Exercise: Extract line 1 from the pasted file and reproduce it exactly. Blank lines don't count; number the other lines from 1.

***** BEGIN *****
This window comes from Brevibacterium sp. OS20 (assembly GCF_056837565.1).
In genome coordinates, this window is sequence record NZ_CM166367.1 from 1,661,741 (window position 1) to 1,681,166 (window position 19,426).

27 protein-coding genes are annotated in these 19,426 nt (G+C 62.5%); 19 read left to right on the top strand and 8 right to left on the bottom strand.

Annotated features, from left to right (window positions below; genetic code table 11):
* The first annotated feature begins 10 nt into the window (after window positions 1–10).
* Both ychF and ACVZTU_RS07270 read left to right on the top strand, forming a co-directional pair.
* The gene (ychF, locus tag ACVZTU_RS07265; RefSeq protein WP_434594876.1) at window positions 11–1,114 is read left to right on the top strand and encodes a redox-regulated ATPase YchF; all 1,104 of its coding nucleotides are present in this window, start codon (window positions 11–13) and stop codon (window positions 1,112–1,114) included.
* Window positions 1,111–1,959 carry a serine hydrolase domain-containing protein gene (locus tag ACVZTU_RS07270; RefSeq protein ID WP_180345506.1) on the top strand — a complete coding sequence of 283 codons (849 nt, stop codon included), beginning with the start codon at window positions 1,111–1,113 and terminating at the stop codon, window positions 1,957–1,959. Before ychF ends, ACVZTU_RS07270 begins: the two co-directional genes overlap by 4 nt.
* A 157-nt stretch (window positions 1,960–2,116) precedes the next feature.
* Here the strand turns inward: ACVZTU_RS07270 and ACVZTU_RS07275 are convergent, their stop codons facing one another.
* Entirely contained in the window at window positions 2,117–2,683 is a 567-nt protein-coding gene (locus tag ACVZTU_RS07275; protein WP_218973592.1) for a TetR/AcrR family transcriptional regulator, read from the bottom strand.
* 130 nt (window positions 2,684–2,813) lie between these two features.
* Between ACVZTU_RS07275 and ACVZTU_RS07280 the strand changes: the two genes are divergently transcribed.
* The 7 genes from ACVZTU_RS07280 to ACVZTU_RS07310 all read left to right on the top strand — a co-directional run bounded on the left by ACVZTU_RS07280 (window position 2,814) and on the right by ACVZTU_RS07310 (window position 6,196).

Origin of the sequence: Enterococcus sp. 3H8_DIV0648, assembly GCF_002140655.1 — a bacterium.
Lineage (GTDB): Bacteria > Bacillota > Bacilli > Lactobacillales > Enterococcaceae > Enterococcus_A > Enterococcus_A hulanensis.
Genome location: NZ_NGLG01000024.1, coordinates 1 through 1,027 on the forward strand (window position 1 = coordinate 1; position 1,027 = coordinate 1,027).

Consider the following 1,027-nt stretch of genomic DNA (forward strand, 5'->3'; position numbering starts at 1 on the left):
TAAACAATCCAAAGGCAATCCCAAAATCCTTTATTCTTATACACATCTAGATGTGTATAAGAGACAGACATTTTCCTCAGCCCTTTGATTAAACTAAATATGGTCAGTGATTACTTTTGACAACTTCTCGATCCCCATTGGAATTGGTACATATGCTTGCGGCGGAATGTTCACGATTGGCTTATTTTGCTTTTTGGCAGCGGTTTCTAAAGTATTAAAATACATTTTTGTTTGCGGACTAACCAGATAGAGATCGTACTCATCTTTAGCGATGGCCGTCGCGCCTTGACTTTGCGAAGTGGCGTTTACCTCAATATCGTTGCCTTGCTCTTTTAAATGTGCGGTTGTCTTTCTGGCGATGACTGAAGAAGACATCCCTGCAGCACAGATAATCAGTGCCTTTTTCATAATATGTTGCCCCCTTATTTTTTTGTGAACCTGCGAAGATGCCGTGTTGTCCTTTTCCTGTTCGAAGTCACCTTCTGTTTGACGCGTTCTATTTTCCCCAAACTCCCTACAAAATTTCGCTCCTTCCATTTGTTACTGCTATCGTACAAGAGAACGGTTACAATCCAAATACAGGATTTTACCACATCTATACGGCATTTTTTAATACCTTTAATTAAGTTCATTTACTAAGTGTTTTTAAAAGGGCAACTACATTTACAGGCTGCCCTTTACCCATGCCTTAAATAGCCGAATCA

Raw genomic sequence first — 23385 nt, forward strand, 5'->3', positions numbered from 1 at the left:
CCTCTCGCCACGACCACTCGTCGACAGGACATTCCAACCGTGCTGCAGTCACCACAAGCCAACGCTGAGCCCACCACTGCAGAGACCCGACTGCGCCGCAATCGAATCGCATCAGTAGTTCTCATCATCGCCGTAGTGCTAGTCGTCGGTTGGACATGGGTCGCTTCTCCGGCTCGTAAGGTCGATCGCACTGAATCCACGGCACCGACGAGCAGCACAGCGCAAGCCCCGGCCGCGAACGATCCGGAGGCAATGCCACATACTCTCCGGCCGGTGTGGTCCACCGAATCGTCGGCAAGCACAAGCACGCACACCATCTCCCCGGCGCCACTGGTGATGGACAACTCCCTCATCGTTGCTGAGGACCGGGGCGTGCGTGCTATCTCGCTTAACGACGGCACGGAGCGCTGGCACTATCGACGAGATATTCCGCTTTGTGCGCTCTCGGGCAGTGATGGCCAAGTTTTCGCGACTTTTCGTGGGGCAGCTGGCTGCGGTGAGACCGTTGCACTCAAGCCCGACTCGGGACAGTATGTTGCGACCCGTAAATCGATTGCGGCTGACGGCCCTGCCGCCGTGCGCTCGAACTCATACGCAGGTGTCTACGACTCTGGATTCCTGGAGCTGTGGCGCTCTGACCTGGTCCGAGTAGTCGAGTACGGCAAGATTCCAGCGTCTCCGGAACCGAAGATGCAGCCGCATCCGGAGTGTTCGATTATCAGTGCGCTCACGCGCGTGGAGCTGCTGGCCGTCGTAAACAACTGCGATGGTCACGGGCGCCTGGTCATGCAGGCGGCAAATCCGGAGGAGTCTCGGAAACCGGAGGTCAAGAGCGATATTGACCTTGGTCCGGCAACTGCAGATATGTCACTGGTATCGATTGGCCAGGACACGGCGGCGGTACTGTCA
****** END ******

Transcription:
This window comes from Brevibacterium sp. OS20 (assembly GCF_056837565.1).